Chemical disinfection of high-touch surfaces, when performed, is the de facto standard in most hospitals.
Various types of chemicals are used to correlate with specific strategies based on the surface, who is doing the disinfection, and the type of pathogens in the environment. There are however, a number of real life challenges for effective use of chemicals on any surface in the hospital environment.
Drawbacks of Chemical Disinfection
1. Hospitals must adhere to the instructions on the label or they are liable for any injuries resulting from the off-label use (Rutula & Weber, 2008).
2. Contact Time. Contact times vary across products ranging anywhere from one to ten minutes. This means that the entire surface area must remain wet for the specified period of time on the label (Garrett, 2011).
3. Contact times are greater than the drying time for most chemicals. A recent study applied various chemical disinfection chemistries and allowed them to evaporate in order to determine the time it takes for them to dry. All of the contact times, with the exception of hydrogen peroxide, were less than the time required as indicated on the label. Thus, to process a surface according to regulations the chemical must be applied more than once, increasing the time required and significantly decreasing the likelihood of adherence to label instructions (Omidbakhsh, n.d.).
4. Wipes are intended to be used once. For some high-touch surfaces, HCWs use chemical wipes to clean and disinfect. Some studies have shown that utilizing a single wipe for more than one area can cause cross-contamination. Appropriate processes need to be in place to avoid this potentially dangerous practice, and this must include proper disposal of the soiled wipe once complete.
5. Some chemical wipes used for disinfecting high-touch surfaces recommend the use of gloves, which are costly, burdensome, and like the wipes themselves, require proper disposal.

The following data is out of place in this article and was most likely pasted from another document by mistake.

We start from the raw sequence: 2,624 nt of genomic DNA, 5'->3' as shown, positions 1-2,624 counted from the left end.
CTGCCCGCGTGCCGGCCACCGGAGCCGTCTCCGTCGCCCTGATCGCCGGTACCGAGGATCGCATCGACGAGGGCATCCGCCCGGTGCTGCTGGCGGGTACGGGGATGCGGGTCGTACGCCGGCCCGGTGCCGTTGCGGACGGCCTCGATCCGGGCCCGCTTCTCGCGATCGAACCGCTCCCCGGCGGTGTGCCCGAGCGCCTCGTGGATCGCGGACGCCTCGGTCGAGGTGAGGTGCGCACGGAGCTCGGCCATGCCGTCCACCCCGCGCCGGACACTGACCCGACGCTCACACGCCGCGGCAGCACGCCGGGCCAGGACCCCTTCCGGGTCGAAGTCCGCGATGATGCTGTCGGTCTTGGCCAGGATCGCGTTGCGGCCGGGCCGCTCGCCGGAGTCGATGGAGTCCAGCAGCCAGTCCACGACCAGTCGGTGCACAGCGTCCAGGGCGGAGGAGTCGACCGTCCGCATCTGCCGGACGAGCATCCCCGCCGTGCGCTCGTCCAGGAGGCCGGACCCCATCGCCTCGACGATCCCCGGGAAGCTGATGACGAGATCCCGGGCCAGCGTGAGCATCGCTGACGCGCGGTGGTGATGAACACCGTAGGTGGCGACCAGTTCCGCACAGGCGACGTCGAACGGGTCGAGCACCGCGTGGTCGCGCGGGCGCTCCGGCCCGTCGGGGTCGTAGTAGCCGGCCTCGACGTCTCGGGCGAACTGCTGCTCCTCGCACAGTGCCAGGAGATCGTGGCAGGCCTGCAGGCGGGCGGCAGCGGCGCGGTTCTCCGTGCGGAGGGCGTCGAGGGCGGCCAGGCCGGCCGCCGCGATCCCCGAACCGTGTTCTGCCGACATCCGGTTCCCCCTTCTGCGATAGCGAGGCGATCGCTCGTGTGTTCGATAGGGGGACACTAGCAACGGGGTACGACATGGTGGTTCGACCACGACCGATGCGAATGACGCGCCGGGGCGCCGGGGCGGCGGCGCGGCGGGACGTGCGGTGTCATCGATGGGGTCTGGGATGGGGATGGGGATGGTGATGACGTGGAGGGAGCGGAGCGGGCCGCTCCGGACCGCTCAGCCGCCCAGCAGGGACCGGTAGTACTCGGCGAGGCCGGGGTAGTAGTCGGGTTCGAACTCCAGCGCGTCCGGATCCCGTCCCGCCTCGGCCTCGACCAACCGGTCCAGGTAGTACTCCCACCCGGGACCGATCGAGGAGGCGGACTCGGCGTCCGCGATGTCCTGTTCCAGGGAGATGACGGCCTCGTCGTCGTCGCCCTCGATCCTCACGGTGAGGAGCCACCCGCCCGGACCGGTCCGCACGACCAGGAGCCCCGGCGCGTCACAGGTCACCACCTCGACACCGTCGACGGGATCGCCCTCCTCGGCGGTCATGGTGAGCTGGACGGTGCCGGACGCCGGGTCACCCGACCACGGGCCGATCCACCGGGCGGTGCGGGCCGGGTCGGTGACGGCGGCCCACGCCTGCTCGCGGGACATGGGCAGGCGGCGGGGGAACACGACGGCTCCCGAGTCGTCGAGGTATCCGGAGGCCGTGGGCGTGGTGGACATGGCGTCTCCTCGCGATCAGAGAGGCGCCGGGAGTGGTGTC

6. Frequency of necessary disinfection. The CDC recommends that high-touch surfaces be disinfected “frequently” if it is visibly soiled, and in between patient use if a patient is on precautions (Rutala & Weber, 2008). The time it takes due to contact time, methodical process, and material disposal is simply too burdensome to employ on a regular basis.
For surgical instruments these challenges can be overcome by simply having higher quantities of these tools available, but for high-touch surfaces such as tablets, this luxury is not an option. In the case of these surfaces, it may be easiest for hospitals to seek out an alternative disinfection method.
One alternative to chemical disinfection is ultraviolet light. UV light can be used to achieve general-purpose disinfection on mobile devices. Using sufficiently short wavelengths, UV light is able to render pathogenic microorganisms inert. To learn more about using ultraviolet light as a form of disinfection, check out the free demo of the ReadyDock: UV below!
Garrett, J. H. (2011, September 20). Making sense of disinfectant labels: A step-by-step approach. Retrieved from http://www.infectioncontroltoday.com/articles/2011/09/making-sense-of-disinfectant-labels-a-step-by-step-approach.aspx
Omidbakhsh, N. (n.d.). Surface disinfectants and label claims: Realistically can contact times be met to achieve antimicrobial efficacy?. Retrieved from http://www.viroxtech.com/download.aspx?ItemInfoID=341
Rutala, W. A., & Weber, D. J. (2008). Guideline for disinfection and sterilization in healthcare facilities. Retrieved from http://www.cdc.gov/hicpac/pdf/guidelines/Disinfection_Nov_2008.pdf